Tests are code, doctests aren't

In my last post I explained why I think narrative-style tests make poor unit tests. That alone is a good reason not to write unit tests in Python's doctest format. Here are more reasons why I don't like doctest for writing tests.

But that's not all. A more fundamental reason why I dislike doctests is that tests are code, and code works better in a .py file than a .txt file. There are a couple of reasons for this:

Tools can be improved to cope with doctest (for instance I heard that my pdb problems may be solved in Python 2.5), but new tools are continually being invented, and I want to be able to use those too. For instance, the 2to3 tool for converting Python 2.6 code to the upcoming Python 3.0 doesn't fix code in doctest files. And I still can't do “set filetype=doctest” in vim, which is hardly a new tool.

With sufficiently improved tool support and infrastructure many (but not all) of my concerns would be reduced. For instance, it would help if there were a way to easily reset all state during a long doctest, so that different parts of the same file could be independent. And then it would be good if there were also then a convenient way to put names on these independent sections. But you'd still be left with a design that gently encourages people to do things a worse way (write a big story), and you'd be reinventing the wheel: xUnit already gives you those things.

In my experience many developers with the best of intentions will produce poor unit tests with doctest because of the way it subtly encourages bad practices. One bad habit I've seen over and over again is copying-and-pasting helper functions, even large, complicated ones, from doctest to doctest. Is it because it's not “real” code, so the instinct to organise it and avoid duplication doesn't trigger? Is it because there's no obvious home for helper functions, because a doctest is not a module? I wish I knew.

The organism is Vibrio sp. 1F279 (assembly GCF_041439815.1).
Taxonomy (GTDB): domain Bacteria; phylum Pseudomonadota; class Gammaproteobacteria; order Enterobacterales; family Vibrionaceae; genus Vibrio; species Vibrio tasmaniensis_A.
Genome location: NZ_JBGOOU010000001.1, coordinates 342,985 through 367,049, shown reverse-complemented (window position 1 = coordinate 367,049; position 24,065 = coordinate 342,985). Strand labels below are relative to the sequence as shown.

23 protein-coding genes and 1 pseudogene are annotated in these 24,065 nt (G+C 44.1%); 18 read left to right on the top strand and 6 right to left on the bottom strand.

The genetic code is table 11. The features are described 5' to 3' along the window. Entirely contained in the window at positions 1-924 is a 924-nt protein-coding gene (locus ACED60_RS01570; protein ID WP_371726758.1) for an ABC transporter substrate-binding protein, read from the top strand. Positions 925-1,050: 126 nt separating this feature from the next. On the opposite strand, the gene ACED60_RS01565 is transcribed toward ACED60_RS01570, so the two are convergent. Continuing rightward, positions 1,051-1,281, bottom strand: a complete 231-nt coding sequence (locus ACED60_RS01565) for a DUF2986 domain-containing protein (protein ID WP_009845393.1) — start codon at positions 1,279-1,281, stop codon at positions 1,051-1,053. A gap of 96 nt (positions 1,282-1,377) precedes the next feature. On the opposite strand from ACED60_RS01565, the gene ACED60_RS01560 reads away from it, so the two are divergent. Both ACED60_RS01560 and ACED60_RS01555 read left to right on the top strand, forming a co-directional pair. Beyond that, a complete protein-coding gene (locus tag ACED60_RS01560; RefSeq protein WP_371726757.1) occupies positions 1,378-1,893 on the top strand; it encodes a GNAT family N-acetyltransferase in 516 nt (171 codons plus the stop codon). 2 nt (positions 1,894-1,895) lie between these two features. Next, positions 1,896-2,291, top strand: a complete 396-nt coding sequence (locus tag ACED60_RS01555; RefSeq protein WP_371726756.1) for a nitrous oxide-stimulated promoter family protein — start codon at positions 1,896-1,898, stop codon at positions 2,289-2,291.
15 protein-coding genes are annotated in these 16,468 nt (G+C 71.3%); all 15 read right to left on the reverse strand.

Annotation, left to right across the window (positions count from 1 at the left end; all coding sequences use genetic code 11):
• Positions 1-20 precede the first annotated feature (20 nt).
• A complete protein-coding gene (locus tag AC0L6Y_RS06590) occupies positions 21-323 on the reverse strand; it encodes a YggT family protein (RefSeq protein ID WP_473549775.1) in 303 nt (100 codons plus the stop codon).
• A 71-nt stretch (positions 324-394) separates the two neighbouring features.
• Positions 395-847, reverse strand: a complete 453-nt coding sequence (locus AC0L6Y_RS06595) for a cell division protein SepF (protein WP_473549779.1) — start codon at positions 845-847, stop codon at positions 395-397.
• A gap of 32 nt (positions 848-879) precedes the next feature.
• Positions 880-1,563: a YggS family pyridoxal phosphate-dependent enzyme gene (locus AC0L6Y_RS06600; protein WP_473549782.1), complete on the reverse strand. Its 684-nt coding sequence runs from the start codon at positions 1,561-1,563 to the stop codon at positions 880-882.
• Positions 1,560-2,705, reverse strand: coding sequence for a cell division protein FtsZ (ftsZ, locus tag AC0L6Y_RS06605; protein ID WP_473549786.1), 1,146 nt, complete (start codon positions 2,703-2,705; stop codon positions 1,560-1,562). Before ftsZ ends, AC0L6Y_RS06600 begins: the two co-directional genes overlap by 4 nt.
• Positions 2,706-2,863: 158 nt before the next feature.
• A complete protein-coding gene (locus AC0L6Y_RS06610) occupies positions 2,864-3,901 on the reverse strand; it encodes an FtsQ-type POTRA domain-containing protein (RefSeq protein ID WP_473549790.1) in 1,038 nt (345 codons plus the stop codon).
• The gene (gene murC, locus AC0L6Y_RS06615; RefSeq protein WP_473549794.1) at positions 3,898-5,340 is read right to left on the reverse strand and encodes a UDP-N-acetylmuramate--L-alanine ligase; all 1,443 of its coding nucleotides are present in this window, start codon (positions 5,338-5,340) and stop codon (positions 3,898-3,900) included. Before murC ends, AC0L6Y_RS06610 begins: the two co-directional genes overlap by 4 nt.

I do not think doctests are evil. The doctest format is fine for some things. For “page tests” (e.g. using zope.testbrowser, as demonstrated here), where there's a narrative of a user story driving them, doctests are a pretty good fit. They can be good for writing testable documentation (which is not the same as tests and documentation mixed together!) too. But those things aren't unit tests.

I've mentioned this book a couple of times, and I do recommend it:

xUnit Test Patterns: Refactoring Test Code
Gerard Meszaros

You can find it on Amazon here.

If nothing else, reading it encourages thinking about the way you write tests, and ways you could do it better.

So despite the hype, I don't think doctest has an advantage over xUnit in producing readable tests. Code needs to be clear (including an appropriate amount of docstrings and comments) whether or not it's test code. If your developers aren't writing clear code, you have a serious problem: you are sure to have difficulty maintaining that code. It is just as possible to write incomprehensible tests using doctest as it is using TestCase classes with test methods. I know this because, unfortunately, I've seen plenty of both. Writing good tests is a skill that takes time and practice to learn. Using doctest is obviously not a silver bullet. Not using doctest isn't a silver bullet either, but I do think it's usually the better choice.

Andrew Bennetts, October 2008